Premier League resists calls to suspend weekend games despite coronavirus issues

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The Premier League resisted calls to suspend all matches this weekend after postponing five fixtures due to coronavirus outbreaks.

Manchester United’s match against Brighton on Saturday was the first to be called off due to Covid-19 issues before a further four games followed suit.

Southampton’s game with Brentford, Crystal Palace’s visit to Watford, West Ham’s clash with Norwich, and Sunday’s meeting between Everton and Leicester at Goodison Park also need to be rearranged.

Thursday saw a raft of postponements across England’s top four divisions amid the increased transmission rate of the Omicron variant.

Yet the Premier League opted against a complete break in action, with games at Aston Villa, Leeds, Wolves, Newcastle and Tottenham still scheduled to go ahead.

“The League understands fans will be disappointed these matches have had to be postponed and apologises for the inconvenience and disruption caused,” read a Premier League statement.

“All other fixtures due to be played this weekend are currently scheduled to proceed as planned.”

Manchester United are understood to have had only nine players available because of Covid and other injuries for Tuesday’s game against Brentford, which was called off late on Monday night.

That figure dropped to just seven for the Saturday lunchtime match against Brighton at Old Trafford.

The other four postponements were the result of outbreaks at Brentford, Watford, Norwich and Leicester.

On Thursday morning, Bees manager Thomas Frank called for all of the weekend’s top-flight matches to be rescheduled.

The Premier League stressed that its board would evaluate applications for postponement on a “case-by-case basis”.

“It will assess a number of factors, including the ability of a club to field a team; the status, severity and potential impact of the COVID-19 outbreak at the club; and the ability of the players to safely prepare for and play the match,” read the statement.

“The board must also consider the wider risks to the opposition and other people the club representatives may come into contact with.”

Emergency measures, including more frequent testing, wearing face coverings while indoors, observing social distancing, and limiting treatment time, have been reintroduced.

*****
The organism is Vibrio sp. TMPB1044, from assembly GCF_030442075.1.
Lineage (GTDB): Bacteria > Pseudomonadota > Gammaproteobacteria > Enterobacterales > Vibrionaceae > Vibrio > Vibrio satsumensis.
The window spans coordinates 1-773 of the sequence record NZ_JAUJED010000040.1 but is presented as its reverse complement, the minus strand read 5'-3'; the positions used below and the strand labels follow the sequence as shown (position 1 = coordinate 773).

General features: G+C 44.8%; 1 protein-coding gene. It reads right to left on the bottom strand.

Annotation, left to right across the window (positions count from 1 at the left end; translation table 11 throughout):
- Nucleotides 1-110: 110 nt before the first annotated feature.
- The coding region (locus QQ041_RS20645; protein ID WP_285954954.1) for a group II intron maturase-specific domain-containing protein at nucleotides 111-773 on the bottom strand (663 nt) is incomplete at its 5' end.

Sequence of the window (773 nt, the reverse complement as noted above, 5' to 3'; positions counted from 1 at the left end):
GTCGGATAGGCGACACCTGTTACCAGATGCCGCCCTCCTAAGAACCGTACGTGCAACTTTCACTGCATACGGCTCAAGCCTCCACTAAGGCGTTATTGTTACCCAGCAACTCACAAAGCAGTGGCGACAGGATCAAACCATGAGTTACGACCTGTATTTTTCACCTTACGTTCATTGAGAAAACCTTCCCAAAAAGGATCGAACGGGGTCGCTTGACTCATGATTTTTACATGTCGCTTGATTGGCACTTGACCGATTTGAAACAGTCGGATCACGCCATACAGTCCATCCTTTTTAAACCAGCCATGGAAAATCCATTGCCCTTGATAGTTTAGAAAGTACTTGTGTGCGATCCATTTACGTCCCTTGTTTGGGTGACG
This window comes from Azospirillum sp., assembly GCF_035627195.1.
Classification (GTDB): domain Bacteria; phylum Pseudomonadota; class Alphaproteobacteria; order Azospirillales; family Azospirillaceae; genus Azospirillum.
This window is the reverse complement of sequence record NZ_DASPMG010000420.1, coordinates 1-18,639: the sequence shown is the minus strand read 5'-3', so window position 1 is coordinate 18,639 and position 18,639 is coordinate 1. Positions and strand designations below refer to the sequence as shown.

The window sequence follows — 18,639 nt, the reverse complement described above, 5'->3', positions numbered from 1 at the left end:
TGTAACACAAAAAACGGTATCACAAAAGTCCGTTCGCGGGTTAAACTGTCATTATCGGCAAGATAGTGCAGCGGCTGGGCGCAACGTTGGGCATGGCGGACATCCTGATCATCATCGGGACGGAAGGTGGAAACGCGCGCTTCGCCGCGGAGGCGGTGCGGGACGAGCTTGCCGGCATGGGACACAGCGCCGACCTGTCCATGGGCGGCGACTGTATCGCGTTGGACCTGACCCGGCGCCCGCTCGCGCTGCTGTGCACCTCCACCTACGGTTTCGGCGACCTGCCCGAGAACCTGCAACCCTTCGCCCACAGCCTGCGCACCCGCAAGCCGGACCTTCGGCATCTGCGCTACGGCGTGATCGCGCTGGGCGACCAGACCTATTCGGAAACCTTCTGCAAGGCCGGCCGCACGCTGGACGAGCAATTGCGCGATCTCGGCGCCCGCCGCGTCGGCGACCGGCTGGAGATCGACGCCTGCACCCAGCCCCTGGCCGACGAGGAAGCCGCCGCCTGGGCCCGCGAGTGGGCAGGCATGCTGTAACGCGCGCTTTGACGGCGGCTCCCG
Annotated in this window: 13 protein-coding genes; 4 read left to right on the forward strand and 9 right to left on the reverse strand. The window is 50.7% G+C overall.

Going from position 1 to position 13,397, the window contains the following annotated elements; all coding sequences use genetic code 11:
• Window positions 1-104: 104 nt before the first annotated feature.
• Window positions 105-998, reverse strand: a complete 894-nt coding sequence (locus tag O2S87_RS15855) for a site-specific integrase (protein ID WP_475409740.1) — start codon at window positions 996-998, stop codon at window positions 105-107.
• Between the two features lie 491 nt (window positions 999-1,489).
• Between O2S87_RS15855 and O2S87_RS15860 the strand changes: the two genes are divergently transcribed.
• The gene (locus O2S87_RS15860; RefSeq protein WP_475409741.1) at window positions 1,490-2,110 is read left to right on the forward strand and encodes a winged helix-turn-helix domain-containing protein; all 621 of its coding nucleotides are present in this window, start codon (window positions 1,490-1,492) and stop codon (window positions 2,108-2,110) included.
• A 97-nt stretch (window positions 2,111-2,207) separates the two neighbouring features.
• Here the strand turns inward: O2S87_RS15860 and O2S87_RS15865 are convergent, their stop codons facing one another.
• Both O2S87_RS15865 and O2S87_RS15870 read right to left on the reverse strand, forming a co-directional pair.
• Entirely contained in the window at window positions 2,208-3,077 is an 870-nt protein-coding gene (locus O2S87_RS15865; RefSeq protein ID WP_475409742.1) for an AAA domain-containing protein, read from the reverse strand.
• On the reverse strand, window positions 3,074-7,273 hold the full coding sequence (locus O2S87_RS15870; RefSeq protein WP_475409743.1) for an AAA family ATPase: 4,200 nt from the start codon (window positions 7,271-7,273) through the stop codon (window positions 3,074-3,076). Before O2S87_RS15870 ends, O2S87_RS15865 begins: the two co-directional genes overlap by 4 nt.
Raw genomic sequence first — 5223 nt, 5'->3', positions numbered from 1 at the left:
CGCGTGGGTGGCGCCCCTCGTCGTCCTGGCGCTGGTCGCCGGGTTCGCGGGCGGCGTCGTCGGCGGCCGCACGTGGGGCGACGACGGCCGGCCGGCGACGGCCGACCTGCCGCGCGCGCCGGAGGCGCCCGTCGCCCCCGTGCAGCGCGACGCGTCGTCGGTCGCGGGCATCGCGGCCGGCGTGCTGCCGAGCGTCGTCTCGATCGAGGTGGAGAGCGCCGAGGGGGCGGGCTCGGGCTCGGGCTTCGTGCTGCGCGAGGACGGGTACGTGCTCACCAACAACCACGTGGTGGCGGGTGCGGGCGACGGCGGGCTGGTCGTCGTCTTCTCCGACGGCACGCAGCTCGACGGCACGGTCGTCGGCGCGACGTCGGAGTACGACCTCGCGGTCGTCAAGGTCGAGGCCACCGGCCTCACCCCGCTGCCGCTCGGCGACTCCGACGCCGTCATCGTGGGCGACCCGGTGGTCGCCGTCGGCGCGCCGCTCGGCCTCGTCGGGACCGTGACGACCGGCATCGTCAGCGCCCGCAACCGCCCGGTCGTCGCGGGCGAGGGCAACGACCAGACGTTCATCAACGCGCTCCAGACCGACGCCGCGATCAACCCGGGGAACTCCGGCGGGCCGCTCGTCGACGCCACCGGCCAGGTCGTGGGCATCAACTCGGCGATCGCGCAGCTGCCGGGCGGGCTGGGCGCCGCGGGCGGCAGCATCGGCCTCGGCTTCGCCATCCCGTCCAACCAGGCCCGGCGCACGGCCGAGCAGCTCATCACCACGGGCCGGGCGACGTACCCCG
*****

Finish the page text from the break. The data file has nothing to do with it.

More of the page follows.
The weekend disruption follows three previous Premier League postponements during the past five days.

Tottenham’s trip to Brighton on Sunday was the first to be called off, followed by Brentford and Manchester United on Tuesday and then Burnley versus Watford on Wednesday evening.

Furthermore, Brighton boss Graham Potter revealed the Premier League had turned down a request from his club for Wednesday evening’s clash with Wolves – a 1-0 loss – to be postponed.

A number of games in the EFL have also been called off, and it announced on Thursday afternoon it had moved to implement a regime of “enhanced training ground protocols” which include increased testing and also provided updated guidance on the minimum number of available players that are required to fulfil a

All clubs must now establish the red protocols for first team-training settings, which means players and staff must take a lateral flow test on the day before a game, while social distancing measures will be required outside of physical sessions, along with restrictions to the use of indoor facilities,
manual therapy and group travel.

Any person who returns a positive lateral flow test will then be required to take a PCR test and isolate, in line with Government guidance.

Clubs will be expected to play where there are 14 players, including a goalkeeper, available from the registered squad list. Under-21 players who are not on the squad list, but have played one league match, or any other contracted player not on the squad list “but otherwise would have been eligible to play” will also be included in the considerations.

The EFL also said it is encouraging all eligible players and staff to get fully vaccinated and book a booster jab to “help protect colleagues and minimise the risk of fixtures being postponed”.

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